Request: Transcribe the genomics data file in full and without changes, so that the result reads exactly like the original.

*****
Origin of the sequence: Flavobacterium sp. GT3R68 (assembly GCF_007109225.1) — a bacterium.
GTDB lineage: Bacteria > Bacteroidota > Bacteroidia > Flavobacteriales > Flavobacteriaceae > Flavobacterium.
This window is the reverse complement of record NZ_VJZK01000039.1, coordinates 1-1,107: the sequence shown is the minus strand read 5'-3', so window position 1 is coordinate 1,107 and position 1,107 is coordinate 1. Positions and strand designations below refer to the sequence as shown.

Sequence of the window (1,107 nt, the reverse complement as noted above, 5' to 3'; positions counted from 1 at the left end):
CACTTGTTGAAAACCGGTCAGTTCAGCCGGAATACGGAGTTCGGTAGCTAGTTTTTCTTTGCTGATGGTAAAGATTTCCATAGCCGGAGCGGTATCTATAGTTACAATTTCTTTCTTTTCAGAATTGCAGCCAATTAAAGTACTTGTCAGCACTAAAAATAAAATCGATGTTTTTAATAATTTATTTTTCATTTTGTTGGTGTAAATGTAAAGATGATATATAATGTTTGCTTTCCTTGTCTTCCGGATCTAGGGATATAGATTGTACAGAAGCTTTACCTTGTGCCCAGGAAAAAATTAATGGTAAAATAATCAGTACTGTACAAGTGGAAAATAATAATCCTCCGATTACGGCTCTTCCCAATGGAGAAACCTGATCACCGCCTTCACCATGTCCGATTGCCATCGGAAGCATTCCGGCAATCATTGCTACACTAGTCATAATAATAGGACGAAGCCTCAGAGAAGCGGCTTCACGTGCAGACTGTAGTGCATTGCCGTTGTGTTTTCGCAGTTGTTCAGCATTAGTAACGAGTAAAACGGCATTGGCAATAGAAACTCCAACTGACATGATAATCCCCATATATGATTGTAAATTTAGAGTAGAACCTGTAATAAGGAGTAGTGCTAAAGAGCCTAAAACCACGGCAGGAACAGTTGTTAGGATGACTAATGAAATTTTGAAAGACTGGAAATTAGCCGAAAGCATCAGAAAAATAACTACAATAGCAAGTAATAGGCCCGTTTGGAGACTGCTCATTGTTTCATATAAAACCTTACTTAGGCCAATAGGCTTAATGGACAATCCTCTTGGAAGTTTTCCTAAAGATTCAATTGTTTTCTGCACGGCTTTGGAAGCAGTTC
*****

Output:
Origin of the sequence: Flavobacterium sp. GT3R68 (assembly GCF_007109225.1) — a bacterium.
GTDB lineage: Bacteria > Bacteroidota > Bacteroidia > Flavobacteriales > Flavobacteriaceae > Flavobacterium.
This window is the reverse complement of record NZ_VJZK01000039.1, coordinates 1-1,107: the sequence shown is the minus strand read 5'-3', so window position 1 is coordinate 1,107 and position 1,107 is coordinate 1. Positions and strand designations below refer to the sequence as shown.

Sequence of the window (1,107 nt, the reverse complement as noted above, 5' to 3'; positions counted from 1 at the left end):
CACTTGTTGAAAACCGGTCAGTTCAGCCGGAATACGGAGTTCGGTAGCTAGTTTTTCTTTGCTGATGGTAAAGATTTCCATAGCCGGAGCGGTATCTATAGTTACAATTTCTTTCTTTTCAGAATTGCAGCCAATTAAAGTACTTGTCAGCACTAAAAATAAAATCGATGTTTTTAATAATTTATTTTTCATTTTGTTGGTGTAAATGTAAAGATGATATATAATGTTTGCTTTCCTTGTCTTCCGGATCTAGGGATATAGATTGTACAGAAGCTTTACCTTGTGCCCAGGAAAAAATTAATGGTAAAATAATCAGTACTGTACAAGTGGAAAATAATAATCCTCCGATTACGGCTCTTCCCAATGGAGAAACCTGATCACCGCCTTCACCATGTCCGATTGCCATCGGAAGCATTCCGGCAATCATTGCTACACTAGTCATAATAATAGGACGAAGCCTCAGAGAAGCGGCTTCACGTGCAGACTGTAGTGCATTGCCGTTGTGTTTTCGCAGTTGTTCAGCATTAGTAACGAGTAAAACGGCATTGGCAATAGAAACTCCAACTGACATGATAATCCCCATATATGATTGTAAATTTAGAGTAGAACCTGTAATAAGGAGTAGTGCTAAAGAGCCTAAAACCACGGCAGGAACAGTTGTTAGGATGACTAATGAAATTTTGAAAGACTGGAAATTAGCCGAAAGCATCAGAAAAATAACTACAATAGCAAGTAATAGGCCCGTTTGGAGACTGCTCATTGTTTCATATAAAACCTTACTTAGGCCAATAGGCTTAATGGACAATCCTCTTGGAAGTTTTCCTAAAGATTCAATTGTTTTCTGCACGGCTTTGGAAGCAGTTC